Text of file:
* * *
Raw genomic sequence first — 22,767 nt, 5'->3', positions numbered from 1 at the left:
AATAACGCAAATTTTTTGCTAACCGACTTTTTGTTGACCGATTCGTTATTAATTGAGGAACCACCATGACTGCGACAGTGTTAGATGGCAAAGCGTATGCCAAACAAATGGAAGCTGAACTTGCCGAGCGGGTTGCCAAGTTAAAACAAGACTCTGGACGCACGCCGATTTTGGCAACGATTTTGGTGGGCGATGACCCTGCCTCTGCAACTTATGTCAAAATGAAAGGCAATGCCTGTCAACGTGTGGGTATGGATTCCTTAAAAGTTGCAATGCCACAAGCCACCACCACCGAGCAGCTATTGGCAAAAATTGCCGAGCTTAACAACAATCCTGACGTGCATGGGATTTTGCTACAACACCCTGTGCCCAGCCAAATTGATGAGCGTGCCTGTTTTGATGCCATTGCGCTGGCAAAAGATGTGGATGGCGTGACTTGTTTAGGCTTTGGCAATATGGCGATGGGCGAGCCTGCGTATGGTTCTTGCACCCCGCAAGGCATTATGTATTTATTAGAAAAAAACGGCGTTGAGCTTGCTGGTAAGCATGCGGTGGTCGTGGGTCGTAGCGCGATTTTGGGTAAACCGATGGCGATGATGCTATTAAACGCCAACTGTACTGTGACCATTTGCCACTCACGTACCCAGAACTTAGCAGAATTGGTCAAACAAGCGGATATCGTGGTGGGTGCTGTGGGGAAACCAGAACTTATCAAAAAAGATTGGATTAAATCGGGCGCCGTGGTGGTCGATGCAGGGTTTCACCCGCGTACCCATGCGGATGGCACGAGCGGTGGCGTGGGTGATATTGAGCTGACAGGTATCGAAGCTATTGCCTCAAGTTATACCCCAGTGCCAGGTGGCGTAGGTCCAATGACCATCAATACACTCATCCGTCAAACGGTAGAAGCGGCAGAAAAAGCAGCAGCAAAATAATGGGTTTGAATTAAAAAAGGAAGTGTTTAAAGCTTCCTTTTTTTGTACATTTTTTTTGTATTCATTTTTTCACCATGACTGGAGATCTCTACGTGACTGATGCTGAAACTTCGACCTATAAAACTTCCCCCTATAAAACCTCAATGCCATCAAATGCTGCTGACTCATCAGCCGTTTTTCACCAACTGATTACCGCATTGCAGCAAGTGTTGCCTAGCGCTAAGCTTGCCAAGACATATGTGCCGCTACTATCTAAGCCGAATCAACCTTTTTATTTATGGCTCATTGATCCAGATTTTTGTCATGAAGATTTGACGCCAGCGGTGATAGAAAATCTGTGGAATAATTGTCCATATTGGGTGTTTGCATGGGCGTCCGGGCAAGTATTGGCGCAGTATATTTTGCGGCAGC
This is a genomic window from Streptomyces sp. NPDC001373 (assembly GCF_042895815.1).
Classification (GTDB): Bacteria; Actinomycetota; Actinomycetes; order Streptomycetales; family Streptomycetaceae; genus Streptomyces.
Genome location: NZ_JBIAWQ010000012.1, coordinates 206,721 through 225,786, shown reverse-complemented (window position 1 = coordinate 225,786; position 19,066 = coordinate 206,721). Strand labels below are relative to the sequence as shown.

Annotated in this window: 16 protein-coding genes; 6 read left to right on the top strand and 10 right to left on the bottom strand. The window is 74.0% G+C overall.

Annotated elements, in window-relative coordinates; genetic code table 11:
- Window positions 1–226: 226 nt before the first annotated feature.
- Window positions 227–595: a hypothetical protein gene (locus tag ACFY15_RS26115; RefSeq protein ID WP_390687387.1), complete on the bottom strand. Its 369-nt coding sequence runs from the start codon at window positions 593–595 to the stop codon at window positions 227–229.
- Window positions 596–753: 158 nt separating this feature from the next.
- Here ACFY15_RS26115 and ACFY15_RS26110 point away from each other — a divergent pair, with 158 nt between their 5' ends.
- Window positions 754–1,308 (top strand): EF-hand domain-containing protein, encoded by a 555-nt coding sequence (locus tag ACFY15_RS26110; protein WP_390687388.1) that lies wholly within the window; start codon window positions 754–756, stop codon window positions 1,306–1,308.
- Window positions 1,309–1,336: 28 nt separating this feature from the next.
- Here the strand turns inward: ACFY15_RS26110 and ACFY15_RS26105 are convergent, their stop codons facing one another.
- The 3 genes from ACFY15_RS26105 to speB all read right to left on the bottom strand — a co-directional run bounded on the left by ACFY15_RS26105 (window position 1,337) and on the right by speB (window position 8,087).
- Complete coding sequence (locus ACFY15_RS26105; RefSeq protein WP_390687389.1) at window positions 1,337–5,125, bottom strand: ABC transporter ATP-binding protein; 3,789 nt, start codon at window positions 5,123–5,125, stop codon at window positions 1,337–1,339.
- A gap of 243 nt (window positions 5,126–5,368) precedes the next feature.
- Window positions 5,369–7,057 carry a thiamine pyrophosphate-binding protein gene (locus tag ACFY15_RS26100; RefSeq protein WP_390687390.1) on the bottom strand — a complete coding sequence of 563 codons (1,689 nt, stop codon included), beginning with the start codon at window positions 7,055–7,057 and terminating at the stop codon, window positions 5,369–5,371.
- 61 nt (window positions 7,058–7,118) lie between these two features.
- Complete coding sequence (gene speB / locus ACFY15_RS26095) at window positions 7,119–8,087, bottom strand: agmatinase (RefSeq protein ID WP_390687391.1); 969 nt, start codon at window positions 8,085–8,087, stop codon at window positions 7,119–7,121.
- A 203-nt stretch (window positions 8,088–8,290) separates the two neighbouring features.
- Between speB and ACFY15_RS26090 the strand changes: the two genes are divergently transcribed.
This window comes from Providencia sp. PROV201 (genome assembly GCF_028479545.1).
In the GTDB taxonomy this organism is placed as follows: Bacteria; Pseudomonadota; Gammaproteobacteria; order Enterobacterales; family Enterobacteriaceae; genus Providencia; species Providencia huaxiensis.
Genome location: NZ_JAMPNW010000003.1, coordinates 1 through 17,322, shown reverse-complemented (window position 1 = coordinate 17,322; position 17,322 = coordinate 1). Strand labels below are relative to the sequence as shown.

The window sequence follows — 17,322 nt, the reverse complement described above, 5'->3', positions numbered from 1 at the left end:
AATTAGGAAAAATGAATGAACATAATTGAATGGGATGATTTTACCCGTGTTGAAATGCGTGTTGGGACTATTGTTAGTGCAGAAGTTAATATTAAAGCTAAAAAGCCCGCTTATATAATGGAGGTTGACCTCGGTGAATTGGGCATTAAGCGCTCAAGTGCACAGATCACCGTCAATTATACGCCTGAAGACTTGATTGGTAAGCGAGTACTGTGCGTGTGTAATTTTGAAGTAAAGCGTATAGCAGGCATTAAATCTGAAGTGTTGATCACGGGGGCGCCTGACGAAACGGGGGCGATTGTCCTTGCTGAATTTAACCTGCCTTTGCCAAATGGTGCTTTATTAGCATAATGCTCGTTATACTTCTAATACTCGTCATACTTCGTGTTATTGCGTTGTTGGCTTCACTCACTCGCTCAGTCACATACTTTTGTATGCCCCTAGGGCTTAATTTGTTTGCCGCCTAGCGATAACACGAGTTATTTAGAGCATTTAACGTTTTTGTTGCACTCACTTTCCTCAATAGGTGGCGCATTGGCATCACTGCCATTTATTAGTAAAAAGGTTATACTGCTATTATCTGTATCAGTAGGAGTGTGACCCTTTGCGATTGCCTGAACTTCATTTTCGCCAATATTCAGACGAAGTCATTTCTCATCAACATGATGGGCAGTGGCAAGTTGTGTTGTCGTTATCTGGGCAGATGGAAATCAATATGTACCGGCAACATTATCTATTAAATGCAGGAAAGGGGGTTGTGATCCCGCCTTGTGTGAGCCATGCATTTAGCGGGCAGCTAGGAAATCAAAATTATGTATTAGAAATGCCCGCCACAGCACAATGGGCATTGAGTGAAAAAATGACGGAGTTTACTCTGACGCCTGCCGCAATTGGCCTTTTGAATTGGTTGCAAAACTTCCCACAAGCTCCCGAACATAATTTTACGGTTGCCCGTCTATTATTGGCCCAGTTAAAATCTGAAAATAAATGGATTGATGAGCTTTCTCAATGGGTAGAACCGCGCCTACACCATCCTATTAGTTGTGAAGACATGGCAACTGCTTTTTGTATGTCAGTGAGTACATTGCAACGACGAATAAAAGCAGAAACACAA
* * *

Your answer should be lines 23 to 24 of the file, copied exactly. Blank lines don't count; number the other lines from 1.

This window comes from Providencia sp. PROV201 (genome assembly GCF_028479545.1).
In the GTDB taxonomy this organism is placed as follows: Bacteria; Pseudomonadota; Gammaproteobacteria; order Enterobacterales; family Enterobacteriaceae; genus Providencia; species Providencia huaxiensis.